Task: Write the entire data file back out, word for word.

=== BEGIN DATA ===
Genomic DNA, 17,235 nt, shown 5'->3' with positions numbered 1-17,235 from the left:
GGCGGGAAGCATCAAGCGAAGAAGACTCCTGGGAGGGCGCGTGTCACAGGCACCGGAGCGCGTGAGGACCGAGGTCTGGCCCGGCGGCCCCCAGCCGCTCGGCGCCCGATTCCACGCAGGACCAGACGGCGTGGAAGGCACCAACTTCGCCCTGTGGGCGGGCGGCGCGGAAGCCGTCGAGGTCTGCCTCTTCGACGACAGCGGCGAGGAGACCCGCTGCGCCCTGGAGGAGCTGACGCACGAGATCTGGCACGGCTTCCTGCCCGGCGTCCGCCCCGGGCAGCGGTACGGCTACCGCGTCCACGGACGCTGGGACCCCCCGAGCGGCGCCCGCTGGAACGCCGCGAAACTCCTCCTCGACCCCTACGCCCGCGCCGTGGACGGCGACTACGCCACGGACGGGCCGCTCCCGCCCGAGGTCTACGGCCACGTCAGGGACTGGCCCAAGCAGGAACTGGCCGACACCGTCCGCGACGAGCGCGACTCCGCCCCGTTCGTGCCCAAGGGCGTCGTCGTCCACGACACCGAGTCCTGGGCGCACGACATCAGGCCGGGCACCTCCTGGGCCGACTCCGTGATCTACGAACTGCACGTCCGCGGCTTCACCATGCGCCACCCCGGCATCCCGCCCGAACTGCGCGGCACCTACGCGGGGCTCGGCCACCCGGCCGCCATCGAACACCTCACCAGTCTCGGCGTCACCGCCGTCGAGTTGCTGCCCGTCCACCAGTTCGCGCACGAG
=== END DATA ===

Genomic DNA, 17,235 nt, shown 5'->3' with positions numbered 1-17,235 from the left:
GGCGGGAAGCATCAAGCGAAGAAGACTCCTGGGAGGGCGCGTGTCACAGGCACCGGAGCGCGTGAGGACCGAGGTCTGGCCCGGCGGCCCCCAGCCGCTCGGCGCCCGATTCCACGCAGGACCAGACGGCGTGGAAGGCACCAACTTCGCCCTGTGGGCGGGCGGCGCGGAAGCCGTCGAGGTCTGCCTCTTCGACGACAGCGGCGAGGAGACCCGCTGCGCCCTGGAGGAGCTGACGCACGAGATCTGGCACGGCTTCCTGCCCGGCGTCCGCCCCGGGCAGCGGTACGGCTACCGCGTCCACGGACGCTGGGACCCCCCGAGCGGCGCCCGCTGGAACGCCGCGAAACTCCTCCTCGACCCCTACGCCCGCGCCGTGGACGGCGACTACGCCACGGACGGGCCGCTCCCGCCCGAGGTCTACGGCCACGTCAGGGACTGGCCCAAGCAGGAACTGGCCGACACCGTCCGCGACGAGCGCGACTCCGCCCCGTTCGTGCCCAAGGGCGTCGTCGTCCACGACACCGAGTCCTGGGCGCACGACATCAGGCCGGGCACCTCCTGGGCCGACTCCGTGATCTACGAACTGCACGTCCGCGGCTTCACCATGCGCCACCCCGGCATCCCGCCCGAACTGCGCGGCACCTACGCGGGGCTCGGCCACCCGGCCGCCATCGAACACCTCACCAGTCTCGGCGTCACCGCCGTCGAGTTGCTGCCCGTCCACCAGTTCGCGCACGAG